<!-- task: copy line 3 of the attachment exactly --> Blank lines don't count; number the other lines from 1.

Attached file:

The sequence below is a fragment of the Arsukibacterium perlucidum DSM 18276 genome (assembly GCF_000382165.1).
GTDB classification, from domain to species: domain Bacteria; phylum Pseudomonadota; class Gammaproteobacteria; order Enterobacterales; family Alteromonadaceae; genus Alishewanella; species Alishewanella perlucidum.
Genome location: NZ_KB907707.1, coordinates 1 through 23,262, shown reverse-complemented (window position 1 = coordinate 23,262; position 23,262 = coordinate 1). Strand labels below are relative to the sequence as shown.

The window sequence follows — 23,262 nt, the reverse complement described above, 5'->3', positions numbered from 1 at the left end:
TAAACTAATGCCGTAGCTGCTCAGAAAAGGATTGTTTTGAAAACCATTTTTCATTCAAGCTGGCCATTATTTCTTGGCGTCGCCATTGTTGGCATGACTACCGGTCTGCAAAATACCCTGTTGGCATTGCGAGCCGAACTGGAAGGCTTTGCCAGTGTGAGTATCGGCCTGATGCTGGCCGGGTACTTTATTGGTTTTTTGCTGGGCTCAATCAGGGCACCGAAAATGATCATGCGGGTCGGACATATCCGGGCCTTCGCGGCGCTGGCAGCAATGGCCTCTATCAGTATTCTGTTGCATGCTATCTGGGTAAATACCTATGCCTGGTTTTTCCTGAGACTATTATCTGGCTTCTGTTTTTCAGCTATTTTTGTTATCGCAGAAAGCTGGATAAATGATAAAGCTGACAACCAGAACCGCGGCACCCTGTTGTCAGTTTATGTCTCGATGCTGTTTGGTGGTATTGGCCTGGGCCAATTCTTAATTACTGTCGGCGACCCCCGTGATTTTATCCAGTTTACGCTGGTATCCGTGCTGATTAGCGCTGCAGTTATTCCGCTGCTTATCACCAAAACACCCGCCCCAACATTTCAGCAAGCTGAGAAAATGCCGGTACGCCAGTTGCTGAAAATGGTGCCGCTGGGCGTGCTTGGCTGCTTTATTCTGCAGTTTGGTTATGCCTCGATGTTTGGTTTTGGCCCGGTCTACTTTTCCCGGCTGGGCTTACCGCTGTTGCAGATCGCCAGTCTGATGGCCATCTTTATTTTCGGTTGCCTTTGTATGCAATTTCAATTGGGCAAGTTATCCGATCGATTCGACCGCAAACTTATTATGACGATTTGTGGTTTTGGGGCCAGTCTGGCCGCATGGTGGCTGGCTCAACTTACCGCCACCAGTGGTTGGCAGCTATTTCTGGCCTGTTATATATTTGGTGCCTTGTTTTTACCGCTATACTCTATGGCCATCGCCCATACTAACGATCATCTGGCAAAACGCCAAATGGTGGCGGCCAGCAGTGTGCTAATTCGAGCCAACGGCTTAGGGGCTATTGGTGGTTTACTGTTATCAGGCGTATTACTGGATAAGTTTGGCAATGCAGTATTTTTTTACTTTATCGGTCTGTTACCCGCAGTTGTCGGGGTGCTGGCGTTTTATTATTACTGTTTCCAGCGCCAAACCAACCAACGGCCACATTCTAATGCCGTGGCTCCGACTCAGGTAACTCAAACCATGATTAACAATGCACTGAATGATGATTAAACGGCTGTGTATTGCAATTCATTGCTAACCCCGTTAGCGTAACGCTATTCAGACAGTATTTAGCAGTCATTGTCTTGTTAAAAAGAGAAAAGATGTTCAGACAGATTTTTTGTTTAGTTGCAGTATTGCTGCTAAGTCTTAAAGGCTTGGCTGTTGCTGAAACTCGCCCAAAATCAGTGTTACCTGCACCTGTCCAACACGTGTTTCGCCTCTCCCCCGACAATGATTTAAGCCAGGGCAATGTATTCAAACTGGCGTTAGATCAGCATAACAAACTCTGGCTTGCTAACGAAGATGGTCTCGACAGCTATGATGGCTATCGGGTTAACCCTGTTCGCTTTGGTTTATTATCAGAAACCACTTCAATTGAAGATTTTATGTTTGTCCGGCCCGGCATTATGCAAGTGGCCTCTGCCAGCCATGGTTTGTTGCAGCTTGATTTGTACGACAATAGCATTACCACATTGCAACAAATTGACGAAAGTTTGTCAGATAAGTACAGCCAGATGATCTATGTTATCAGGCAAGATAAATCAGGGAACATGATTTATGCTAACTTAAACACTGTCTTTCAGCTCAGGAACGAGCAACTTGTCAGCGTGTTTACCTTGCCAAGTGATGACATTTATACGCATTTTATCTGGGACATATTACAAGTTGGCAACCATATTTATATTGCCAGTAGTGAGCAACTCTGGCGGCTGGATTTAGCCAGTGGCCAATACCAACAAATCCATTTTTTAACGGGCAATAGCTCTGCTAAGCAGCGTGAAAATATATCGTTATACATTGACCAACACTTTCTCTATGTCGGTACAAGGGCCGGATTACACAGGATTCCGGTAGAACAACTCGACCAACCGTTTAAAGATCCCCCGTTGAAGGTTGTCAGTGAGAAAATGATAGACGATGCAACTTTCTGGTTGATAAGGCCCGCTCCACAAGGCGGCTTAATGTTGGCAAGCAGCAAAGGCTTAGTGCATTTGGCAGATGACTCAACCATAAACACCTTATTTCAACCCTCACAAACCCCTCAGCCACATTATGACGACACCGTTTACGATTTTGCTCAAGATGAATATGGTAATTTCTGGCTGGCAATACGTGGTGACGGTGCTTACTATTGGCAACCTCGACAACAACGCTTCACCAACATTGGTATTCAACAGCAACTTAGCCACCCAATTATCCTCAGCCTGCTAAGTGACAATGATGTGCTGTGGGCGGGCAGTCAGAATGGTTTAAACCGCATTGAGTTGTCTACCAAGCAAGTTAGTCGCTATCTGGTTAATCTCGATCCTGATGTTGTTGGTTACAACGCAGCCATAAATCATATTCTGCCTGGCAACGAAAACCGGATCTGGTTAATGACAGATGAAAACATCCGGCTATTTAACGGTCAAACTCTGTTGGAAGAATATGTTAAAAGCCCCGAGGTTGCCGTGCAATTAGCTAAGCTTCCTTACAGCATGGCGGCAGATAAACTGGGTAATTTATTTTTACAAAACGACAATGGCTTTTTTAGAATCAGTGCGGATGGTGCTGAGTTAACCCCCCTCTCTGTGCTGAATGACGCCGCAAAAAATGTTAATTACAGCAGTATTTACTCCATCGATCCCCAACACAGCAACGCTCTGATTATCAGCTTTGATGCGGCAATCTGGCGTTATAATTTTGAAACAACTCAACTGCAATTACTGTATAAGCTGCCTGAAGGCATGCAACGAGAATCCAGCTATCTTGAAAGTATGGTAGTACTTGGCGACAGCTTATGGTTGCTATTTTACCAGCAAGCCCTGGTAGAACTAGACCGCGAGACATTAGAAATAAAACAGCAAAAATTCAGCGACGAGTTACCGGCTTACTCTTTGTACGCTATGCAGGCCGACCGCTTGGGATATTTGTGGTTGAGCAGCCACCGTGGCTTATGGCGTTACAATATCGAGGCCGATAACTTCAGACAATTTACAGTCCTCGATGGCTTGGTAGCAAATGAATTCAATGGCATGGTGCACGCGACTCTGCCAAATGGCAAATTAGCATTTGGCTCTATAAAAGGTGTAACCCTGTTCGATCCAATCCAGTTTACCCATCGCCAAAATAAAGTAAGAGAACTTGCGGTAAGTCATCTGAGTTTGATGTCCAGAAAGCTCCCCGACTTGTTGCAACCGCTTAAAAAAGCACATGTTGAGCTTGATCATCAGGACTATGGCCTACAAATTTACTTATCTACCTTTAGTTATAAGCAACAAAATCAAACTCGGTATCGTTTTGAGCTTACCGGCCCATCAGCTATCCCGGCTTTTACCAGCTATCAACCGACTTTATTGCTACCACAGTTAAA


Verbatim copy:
Genome location: NZ_KB907707.1, coordinates 1 through 23,262, shown reverse-complemented (window position 1 = coordinate 23,262; position 23,262 = coordinate 1). Strand labels below are relative to the sequence as shown.